This is one of those ideas that someone else has probably thought up, designed, and implemented. Oh well.
It occurred to me today that because the real number line is infinitely divisible, every possible string of digits can be represented by pointing at a single spot on some segment of this number line. The only limitation on the number of digits we can represent is the precision of our “pointing” device. If I have a sharp pencil, I can make a more precise mark at 0.325, but with a dull pencil it might be hard to determine whether my mark was supposed to mean 0.330 or 0.325.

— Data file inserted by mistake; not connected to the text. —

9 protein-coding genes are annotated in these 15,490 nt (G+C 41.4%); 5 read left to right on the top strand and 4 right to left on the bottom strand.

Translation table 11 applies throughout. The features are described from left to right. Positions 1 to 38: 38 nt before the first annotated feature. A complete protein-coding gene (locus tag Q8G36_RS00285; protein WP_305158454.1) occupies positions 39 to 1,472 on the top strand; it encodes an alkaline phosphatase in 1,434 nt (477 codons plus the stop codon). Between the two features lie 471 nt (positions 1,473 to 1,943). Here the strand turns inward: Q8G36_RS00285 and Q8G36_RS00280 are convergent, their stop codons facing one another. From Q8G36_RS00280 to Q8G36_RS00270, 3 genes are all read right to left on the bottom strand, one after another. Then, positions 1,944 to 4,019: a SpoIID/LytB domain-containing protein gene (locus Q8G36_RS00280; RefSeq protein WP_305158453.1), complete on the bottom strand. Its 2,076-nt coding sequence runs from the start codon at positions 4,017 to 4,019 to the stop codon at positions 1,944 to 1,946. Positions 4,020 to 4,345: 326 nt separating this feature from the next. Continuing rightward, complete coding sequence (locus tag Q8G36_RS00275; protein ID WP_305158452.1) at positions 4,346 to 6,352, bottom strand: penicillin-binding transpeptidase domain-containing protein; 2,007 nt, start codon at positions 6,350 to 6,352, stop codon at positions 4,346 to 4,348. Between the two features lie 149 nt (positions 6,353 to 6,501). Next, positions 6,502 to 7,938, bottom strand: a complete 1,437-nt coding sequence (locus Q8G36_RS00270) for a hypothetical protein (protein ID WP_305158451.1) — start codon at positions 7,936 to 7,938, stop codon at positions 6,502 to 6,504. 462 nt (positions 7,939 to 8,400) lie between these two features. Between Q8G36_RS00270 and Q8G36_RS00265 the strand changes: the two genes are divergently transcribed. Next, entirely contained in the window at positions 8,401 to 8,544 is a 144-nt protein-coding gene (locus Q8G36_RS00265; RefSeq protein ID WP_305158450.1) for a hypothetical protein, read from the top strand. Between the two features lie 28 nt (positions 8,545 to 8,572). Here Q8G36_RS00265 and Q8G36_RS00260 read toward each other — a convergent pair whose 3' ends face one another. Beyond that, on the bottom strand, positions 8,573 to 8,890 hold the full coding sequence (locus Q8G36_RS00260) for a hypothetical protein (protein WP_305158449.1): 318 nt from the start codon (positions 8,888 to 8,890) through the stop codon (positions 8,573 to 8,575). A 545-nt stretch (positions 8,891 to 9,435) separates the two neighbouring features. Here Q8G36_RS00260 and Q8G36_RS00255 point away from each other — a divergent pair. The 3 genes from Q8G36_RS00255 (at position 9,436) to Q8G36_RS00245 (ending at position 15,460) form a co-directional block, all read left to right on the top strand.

And if we can represent digits, then with predetermined codes and protocols we can represent any type of digital information. In binary, 0.325 is 0.011. That could be interpreted as an opcode, an ASCII character, anything you want. With a really sharp pencil, you could point at 0.2957198301284949204, translate it to binary…
…and voila, you have a BIN file or maybe a small computer program. More likely, you could encode a file that you already wrote onto a single, precise mark.
By hand, I wonder how much information you could write on a single piece of paper using a well-designed code.